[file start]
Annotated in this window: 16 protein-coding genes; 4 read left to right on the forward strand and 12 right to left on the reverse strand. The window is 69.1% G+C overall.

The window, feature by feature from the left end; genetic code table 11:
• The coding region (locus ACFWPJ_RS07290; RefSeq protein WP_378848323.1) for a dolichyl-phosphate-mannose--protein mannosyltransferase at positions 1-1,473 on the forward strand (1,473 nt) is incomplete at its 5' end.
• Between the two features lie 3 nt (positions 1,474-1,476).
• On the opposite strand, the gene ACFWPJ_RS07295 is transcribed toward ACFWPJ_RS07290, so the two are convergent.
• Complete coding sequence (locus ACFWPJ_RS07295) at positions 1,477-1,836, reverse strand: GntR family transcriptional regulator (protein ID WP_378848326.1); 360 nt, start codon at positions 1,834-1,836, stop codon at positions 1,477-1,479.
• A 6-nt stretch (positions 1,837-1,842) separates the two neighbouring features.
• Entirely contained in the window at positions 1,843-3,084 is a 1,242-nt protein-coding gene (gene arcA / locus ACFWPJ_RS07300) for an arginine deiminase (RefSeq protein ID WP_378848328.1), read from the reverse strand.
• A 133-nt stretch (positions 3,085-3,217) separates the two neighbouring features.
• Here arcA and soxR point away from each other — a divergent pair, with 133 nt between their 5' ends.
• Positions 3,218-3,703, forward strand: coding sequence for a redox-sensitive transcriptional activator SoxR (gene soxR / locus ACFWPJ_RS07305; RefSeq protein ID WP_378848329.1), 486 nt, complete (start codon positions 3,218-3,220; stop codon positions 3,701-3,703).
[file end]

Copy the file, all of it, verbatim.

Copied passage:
Annotated in this window: 16 protein-coding genes; 4 read left to right on the forward strand and 12 right to left on the reverse strand. The window is 69.1% G+C overall.

The window, feature by feature from the left end; genetic code table 11:
• The coding region (locus ACFWPJ_RS07290; RefSeq protein WP_378848323.1) for a dolichyl-phosphate-mannose--protein mannosyltransferase at positions 1-1,473 on the forward strand (1,473 nt) is incomplete at its 5' end.
• Between the two features lie 3 nt (positions 1,474-1,476).
• On the opposite strand, the gene ACFWPJ_RS07295 is transcribed toward ACFWPJ_RS07290, so the two are convergent.
• Complete coding sequence (locus ACFWPJ_RS07295) at positions 1,477-1,836, reverse strand: GntR family transcriptional regulator (protein ID WP_378848326.1); 360 nt, start codon at positions 1,834-1,836, stop codon at positions 1,477-1,479.
• A 6-nt stretch (positions 1,837-1,842) separates the two neighbouring features.
• Entirely contained in the window at positions 1,843-3,084 is a 1,242-nt protein-coding gene (gene arcA / locus ACFWPJ_RS07300) for an arginine deiminase (RefSeq protein ID WP_378848328.1), read from the reverse strand.
• A 133-nt stretch (positions 3,085-3,217) separates the two neighbouring features.
• Here arcA and soxR point away from each other — a divergent pair, with 133 nt between their 5' ends.
• Positions 3,218-3,703, forward strand: coding sequence for a redox-sensitive transcriptional activator SoxR (gene soxR / locus ACFWPJ_RS07305; RefSeq protein ID WP_378848329.1), 486 nt, complete (start codon positions 3,218-3,220; stop codon positions 3,701-3,703).